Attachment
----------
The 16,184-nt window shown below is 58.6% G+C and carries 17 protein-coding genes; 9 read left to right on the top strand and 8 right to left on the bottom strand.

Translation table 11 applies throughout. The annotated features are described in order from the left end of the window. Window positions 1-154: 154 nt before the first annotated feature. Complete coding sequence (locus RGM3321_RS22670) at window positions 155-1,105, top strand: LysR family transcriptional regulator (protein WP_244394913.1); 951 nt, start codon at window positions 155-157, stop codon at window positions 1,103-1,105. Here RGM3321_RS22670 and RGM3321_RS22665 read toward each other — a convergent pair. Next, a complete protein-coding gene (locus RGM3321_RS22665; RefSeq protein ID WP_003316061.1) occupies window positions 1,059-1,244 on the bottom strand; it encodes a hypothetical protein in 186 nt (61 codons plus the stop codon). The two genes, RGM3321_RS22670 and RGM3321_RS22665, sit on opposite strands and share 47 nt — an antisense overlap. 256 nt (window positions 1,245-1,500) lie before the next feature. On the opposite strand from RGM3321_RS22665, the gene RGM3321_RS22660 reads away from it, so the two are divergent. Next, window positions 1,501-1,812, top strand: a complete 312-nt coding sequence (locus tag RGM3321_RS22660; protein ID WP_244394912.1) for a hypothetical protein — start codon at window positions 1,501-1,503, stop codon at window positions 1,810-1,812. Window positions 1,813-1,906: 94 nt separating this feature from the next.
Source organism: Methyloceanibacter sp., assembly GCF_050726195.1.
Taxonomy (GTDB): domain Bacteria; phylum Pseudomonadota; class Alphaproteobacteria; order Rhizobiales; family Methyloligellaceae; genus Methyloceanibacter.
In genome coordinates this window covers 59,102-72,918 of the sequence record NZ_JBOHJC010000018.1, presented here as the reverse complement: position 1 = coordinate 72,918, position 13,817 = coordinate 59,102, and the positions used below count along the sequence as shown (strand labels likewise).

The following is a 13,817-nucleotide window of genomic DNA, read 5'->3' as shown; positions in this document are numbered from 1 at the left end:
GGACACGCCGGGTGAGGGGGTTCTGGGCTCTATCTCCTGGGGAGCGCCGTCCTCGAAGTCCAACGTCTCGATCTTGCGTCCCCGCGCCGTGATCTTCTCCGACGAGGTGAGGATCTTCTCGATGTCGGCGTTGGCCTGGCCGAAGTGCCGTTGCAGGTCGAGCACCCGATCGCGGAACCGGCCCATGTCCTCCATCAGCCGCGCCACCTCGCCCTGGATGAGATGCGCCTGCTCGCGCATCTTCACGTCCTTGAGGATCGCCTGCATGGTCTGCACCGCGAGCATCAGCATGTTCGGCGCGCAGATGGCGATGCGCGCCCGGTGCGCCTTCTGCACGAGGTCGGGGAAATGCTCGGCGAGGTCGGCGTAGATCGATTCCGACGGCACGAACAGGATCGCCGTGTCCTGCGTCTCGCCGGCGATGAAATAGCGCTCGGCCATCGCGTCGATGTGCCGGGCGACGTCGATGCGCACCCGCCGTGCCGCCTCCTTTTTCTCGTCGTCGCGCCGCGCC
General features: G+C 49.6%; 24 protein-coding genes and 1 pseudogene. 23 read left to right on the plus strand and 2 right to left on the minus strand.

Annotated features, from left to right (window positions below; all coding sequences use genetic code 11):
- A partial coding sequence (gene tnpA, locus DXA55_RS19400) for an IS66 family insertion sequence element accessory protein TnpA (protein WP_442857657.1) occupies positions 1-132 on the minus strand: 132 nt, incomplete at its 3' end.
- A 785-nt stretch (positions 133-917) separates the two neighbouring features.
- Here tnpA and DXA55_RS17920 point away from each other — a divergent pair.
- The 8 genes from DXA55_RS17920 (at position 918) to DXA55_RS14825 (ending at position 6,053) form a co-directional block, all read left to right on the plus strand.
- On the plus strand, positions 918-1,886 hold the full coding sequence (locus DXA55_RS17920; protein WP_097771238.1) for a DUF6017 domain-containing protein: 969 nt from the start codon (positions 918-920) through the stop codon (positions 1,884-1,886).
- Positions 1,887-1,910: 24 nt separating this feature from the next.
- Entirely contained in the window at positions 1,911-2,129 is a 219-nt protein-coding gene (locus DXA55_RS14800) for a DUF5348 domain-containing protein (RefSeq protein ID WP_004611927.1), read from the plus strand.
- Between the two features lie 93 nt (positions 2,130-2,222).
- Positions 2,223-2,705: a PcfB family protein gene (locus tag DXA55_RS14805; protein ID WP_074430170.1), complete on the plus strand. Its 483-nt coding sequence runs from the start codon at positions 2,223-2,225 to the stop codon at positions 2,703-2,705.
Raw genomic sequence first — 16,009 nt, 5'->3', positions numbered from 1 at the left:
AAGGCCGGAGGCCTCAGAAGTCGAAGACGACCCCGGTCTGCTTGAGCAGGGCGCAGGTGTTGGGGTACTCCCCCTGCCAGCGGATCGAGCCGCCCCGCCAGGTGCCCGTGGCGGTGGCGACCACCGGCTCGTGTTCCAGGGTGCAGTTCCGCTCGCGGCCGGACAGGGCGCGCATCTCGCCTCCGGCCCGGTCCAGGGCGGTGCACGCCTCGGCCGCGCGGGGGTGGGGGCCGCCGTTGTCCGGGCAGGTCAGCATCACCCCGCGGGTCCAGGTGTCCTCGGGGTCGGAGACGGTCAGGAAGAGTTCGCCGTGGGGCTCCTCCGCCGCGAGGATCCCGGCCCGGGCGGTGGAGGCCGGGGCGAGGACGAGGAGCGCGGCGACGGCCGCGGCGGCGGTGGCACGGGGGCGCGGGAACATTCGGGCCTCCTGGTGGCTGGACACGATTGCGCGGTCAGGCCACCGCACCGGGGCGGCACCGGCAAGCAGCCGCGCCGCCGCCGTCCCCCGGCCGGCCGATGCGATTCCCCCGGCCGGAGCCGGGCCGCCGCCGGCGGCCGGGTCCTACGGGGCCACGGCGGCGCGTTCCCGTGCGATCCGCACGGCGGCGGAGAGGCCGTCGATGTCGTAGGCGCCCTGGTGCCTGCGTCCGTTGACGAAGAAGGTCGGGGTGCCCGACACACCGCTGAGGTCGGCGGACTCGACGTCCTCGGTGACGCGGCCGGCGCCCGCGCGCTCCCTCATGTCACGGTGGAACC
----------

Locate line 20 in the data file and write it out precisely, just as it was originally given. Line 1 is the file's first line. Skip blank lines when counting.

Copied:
AAGGCCGGAGGCCTCAGAAGTCGAAGACGACCCCGGTCTGCTTGAGCAGGGCGCAGGTGTTGGGGTACTCCCCCTGCCAGCGGATCGAGCCGCCCCGCCAGGTGCCCGTGGCGGTGGCGACCACCGGCTCGTGTTCCAGGGTGCAGTTCCGCTCGCGGCCGGACAGGGCGCGCATCTCGCCTCCGGCCCGGTCCAGGGCGGTGCACGCCTCGGCCGCGCGGGGGTGGGGGCCGCCGTTGTCCGGGCAGGTCAGCATCACCCCGCGGGTCCAGGTGTCCTCGGGGTCGGAGACGGTCAGGAAGAGTTCGCCGTGGGGCTCCTCCGCCGCGAGGATCCCGGCCCGGGCGGTGGAGGCCGGGGCGAGGACGAGGAGCGCGGCGACGGCCGCGGCGGCGGTGGCACGGGGGCGCGGGAACATTCGGGCCTCCTGGTGGCTGGACACGATTGCGCGGTCAGGCCACCGCACCGGGGCGGCACCGGCAAGCAGCCGCGCCGCCGCCGTCCCCCGGCCGGCCGATGCGATTCCCCCGGCCGGAGCCGGGCCGCCGCCGGCGGCCGGGTCCTACGGGGCCACGGCGGCGCGTTCCCGTGCGATCCGCACGGCGGCGGAGAGGCCGTCGATGTCGTAGGCGCCCTGGTGCCTGCGTCCGTTGACGAAGAAGGTCGGGGTGCCCGACACACCGCTGAGGTCGGCGGACTCGACGTCCTCGGTGACGCGGCCGGCGCCCGCGCGCTCCCTCATGTCACGGTGGAACC